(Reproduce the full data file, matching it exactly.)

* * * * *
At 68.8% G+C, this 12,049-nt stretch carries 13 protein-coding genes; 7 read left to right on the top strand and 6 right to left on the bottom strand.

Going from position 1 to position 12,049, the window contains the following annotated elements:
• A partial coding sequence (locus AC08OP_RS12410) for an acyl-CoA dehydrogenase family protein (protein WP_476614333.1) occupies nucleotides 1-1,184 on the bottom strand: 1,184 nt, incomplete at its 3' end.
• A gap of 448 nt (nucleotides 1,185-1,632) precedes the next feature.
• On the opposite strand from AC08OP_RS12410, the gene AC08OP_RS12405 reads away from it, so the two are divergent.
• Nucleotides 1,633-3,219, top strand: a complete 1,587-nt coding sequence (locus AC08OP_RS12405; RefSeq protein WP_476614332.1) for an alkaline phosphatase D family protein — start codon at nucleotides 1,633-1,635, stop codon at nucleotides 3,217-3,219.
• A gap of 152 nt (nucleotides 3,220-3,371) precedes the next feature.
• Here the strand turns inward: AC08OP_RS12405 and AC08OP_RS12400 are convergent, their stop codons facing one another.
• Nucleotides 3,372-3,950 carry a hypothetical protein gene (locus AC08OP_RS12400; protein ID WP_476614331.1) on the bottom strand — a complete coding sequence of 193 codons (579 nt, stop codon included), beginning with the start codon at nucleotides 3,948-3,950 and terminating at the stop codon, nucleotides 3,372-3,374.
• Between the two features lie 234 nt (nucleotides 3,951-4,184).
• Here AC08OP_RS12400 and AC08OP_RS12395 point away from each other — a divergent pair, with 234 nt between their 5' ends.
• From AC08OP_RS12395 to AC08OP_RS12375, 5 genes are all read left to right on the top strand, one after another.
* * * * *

At 68.8% G+C, this 12,049-nt stretch carries 13 protein-coding genes; 7 read left to right on the top strand and 6 right to left on the bottom strand.

Going from position 1 to position 12,049, the window contains the following annotated elements:
• A partial coding sequence (locus AC08OP_RS12410) for an acyl-CoA dehydrogenase family protein (protein WP_476614333.1) occupies nucleotides 1-1,184 on the bottom strand: 1,184 nt, incomplete at its 3' end.
• A gap of 448 nt (nucleotides 1,185-1,632) precedes the next feature.
• On the opposite strand from AC08OP_RS12410, the gene AC08OP_RS12405 reads away from it, so the two are divergent.
• Nucleotides 1,633-3,219, top strand: a complete 1,587-nt coding sequence (locus AC08OP_RS12405; RefSeq protein WP_476614332.1) for an alkaline phosphatase D family protein — start codon at nucleotides 1,633-1,635, stop codon at nucleotides 3,217-3,219.
• A gap of 152 nt (nucleotides 3,220-3,371) precedes the next feature.
• Here the strand turns inward: AC08OP_RS12405 and AC08OP_RS12400 are convergent, their stop codons facing one another.
• Nucleotides 3,372-3,950 carry a hypothetical protein gene (locus AC08OP_RS12400; protein ID WP_476614331.1) on the bottom strand — a complete coding sequence of 193 codons (579 nt, stop codon included), beginning with the start codon at nucleotides 3,948-3,950 and terminating at the stop codon, nucleotides 3,372-3,374.
• Between the two features lie 234 nt (nucleotides 3,951-4,184).
• Here AC08OP_RS12400 and AC08OP_RS12395 point away from each other — a divergent pair, with 234 nt between their 5' ends.
• From AC08OP_RS12395 to AC08OP_RS12375, 5 genes are all read left to right on the top strand, one after another.